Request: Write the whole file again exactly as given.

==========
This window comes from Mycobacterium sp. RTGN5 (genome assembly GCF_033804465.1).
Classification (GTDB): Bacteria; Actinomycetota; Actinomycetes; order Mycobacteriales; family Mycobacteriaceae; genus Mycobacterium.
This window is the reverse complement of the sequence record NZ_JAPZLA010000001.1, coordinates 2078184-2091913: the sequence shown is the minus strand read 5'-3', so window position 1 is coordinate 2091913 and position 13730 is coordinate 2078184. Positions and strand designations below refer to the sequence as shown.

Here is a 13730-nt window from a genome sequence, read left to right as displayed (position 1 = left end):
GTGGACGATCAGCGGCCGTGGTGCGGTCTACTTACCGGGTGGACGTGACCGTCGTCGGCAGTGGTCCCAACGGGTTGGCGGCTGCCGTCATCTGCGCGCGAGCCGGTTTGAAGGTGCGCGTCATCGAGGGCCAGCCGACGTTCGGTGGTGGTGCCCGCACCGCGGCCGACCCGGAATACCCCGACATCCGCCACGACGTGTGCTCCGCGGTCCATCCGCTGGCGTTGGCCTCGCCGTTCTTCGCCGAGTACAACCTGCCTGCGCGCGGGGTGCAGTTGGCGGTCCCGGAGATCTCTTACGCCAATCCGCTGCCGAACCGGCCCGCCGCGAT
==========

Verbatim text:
This window comes from Mycobacterium sp. RTGN5 (genome assembly GCF_033804465.1).
Classification (GTDB): Bacteria; Actinomycetota; Actinomycetes; order Mycobacteriales; family Mycobacteriaceae; genus Mycobacterium.
This window is the reverse complement of the sequence record NZ_JAPZLA010000001.1, coordinates 2078184-2091913: the sequence shown is the minus strand read 5'-3', so window position 1 is coordinate 2091913 and position 13730 is coordinate 2078184. Positions and strand designations below refer to the sequence as shown.

Here is a 13730-nt window from a genome sequence, read left to right as displayed (position 1 = left end):
GTGGACGATCAGCGGCCGTGGTGCGGTCTACTTACCGGGTGGACGTGACCGTCGTCGGCAGTGGTCCCAACGGGTTGGCGGCTGCCGTCATCTGCGCGCGAGCCGGTTTGAAGGTGCGCGTCATCGAGGGCCAGCCGACGTTCGGTGGTGGTGCCCGCACCGCGGCCGACCCGGAATACCCCGACATCCGCCACGACGTGTGCTCCGCGGTCCATCCGCTGGCGTTGGCCTCGCCGTTCTTCGCCGAGTACAACCTGCCTGCGCGCGGGGTGCAGTTGGCGGTCCCGGAGATCTCTTACGCCAATCCGCTGCCGAACCGGCCCGCCGCGAT